First impressions last…and last…

With all the avenues available to job-hunters to look for work, make connections, and market themselves, you can now make a ‘first’ impression multiple times. A hiring manager or recruitment consultant might view your LinkedIn profile or social media posts, read your resume, speak to people in your networks, or call, text, or email you, all before they meet you in person. In doing so they start to form a view of your personal attributes and style, as well as how you operate, and what you have to offer their company. Representing yourself consistently across all of these forums is important, so that prospective employers see you as genuine, professional, and job-ready.

Recently I needed to contact a candidate who’d made a positive ‘first’ impression with a great resume that outlined, amongst other things, their well-developed communication and engagement skills. However, these skills did not extend very far when it came to setting up an interview for a role. Getting in touch proved difficult, despite my repeated follow-ups via phone and email. To make matters worse, when we finally did connect, the person’s telephone manner and tone was abrupt and disinterested, which left a very different impression, and had me reconsidering whether to put their CV forward at all.

I’ve also met candidates with excellent LinkedIn profiles highlighting their strong writing and research skills, and organisational and time management capabilities. Unfortunately some of these candidates have not been able to translate these abilities to a successful interview. Research and writing skills should help you to easily get background information on the organisation you’re applying to, either through websites, media articles, or industry information. From there you can work up useful prompts for your interview responses, as well as a few brief but relevant questions to ask about the job itself. Hiring managers or panels will spot inadequate preparation or a disorganised approach every time – it’s that obvious. On another note, if you’ve written a great resume but your LinkedIn profile is a bit bare, you can simply cut and paste sections of it across to add more detail to your profile, making your online and hard copy profiles more uniform.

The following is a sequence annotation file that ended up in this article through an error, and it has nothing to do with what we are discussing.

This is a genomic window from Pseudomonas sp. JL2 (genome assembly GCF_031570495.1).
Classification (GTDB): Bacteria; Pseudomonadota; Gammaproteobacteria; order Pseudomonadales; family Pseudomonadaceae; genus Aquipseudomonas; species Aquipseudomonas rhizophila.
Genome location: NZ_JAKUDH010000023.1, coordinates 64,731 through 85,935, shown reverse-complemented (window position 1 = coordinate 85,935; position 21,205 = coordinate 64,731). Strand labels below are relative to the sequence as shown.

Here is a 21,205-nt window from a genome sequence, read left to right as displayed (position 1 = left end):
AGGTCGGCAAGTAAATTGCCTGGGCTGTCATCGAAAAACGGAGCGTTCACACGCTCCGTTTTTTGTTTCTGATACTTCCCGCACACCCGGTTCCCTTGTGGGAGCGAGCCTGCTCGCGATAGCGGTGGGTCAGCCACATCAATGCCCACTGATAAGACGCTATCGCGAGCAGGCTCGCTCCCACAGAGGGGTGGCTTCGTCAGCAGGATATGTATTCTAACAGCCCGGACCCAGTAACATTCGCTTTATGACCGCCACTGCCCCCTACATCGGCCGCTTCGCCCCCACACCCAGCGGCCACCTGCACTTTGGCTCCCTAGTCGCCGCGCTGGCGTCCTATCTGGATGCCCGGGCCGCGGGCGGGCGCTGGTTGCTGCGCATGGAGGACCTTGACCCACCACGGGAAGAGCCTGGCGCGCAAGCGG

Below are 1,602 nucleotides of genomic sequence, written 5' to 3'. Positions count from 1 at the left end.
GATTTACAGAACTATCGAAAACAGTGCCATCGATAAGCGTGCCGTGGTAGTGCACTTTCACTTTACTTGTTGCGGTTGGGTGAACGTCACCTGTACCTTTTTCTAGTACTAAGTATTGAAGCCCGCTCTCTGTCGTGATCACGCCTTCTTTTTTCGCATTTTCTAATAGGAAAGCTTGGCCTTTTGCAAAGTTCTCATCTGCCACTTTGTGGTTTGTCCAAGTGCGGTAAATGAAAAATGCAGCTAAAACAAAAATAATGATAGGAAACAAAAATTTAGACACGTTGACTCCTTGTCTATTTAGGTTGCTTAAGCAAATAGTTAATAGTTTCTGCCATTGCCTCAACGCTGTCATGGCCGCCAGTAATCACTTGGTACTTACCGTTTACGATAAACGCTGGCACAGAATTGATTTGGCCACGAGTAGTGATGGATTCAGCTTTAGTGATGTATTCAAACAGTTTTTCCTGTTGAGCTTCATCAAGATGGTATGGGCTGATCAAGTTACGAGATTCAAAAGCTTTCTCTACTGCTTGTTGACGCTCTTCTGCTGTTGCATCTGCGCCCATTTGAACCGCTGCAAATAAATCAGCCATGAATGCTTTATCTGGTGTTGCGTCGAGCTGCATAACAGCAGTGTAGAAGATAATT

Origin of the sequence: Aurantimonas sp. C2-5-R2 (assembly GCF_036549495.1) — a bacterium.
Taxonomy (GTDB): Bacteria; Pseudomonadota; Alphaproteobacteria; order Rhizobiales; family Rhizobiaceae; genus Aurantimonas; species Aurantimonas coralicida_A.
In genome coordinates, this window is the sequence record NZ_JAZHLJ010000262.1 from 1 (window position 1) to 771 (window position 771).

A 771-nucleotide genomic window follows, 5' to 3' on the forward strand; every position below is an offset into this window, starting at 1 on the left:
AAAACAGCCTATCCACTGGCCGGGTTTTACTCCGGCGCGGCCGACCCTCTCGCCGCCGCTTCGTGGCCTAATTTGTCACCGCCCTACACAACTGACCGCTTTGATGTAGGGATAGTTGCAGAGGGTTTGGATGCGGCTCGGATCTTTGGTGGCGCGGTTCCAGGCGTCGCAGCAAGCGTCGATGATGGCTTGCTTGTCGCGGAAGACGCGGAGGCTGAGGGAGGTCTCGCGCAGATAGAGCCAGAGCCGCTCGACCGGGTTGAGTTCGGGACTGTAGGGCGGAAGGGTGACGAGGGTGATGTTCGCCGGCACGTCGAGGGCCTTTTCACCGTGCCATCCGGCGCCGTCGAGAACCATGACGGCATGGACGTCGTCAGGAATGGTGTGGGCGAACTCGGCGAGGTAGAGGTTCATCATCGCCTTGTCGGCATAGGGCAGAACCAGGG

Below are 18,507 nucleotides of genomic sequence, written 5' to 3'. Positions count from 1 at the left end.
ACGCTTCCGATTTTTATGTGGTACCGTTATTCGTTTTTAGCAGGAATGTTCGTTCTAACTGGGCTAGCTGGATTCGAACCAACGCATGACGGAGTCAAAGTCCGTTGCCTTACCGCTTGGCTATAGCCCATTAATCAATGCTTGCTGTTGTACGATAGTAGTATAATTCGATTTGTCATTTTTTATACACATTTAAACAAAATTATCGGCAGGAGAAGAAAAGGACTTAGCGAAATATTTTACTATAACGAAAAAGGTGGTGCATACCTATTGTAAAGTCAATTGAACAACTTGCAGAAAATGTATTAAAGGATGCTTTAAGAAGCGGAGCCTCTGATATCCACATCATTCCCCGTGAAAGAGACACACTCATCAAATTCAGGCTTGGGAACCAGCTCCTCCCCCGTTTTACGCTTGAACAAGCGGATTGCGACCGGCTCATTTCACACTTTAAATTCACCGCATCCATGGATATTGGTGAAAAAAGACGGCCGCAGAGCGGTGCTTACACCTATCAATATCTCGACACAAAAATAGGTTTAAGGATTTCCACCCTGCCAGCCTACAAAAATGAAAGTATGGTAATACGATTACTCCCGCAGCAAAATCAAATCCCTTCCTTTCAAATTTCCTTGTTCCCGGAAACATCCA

We’re all pressed for time but it really is worth the effort to regularly review the various tools and profiles you use to promote yourself in the job market, and keep them updated and consistent. In today’s competitive environment, you need to make it as easy as possible for employers to get the right ‘first’ impression of you – every time!

Contact Eden Ritchie via our website and following our team on LinkedIn and Twitter.

2013 in Queensland – a positive outlook or more of the same?

Dan2012 was a tough year for many Queenslander’s with the employment market suffering from a lack of Government spending on projects and infrastructure. The large number of redundancies across the Government sector as well as the reduced confidence of the large mining and resources companies all contributed to a significant reduction in the hiring of both contract and permanent staff across most industries in Queensland throughout 2012.

With 2013 now in full swing, what is the outlook for the remainder of the year? We have seen a steady increase in the number of contract and permanent opportunities throughout the first couple of months of year which is certainly a welcome change from the last quarter of 2012. After a strict spending freeze since the election in March last year, the State Government appears to slowly be ramping up its spending on new projects which has created the increased need for contractors with specialist skills to help deliver key initiatives.

The lowering of interest rates by the RBA over the past six months has increased confidence in the Australian economy and has seen many commercial sector organisations increase their recruitment to help meet deadlines and drive growth. We have seen a significant increase in the number of permanent roles in Queensland compared to the past 6 months.

Overall, the increase in Government spending combined with the increase in confidence in the Australian economy certainly bodes well for the year ahead. With the Government’s need to deliver critical services across the state, we should see a substantial increase in the amount spent on projects for the remainder of the year. For anyone looking for a new role, this should have a positive impact as the number of both permanent and contract opportunities rapidly increases to meet the demand of employers.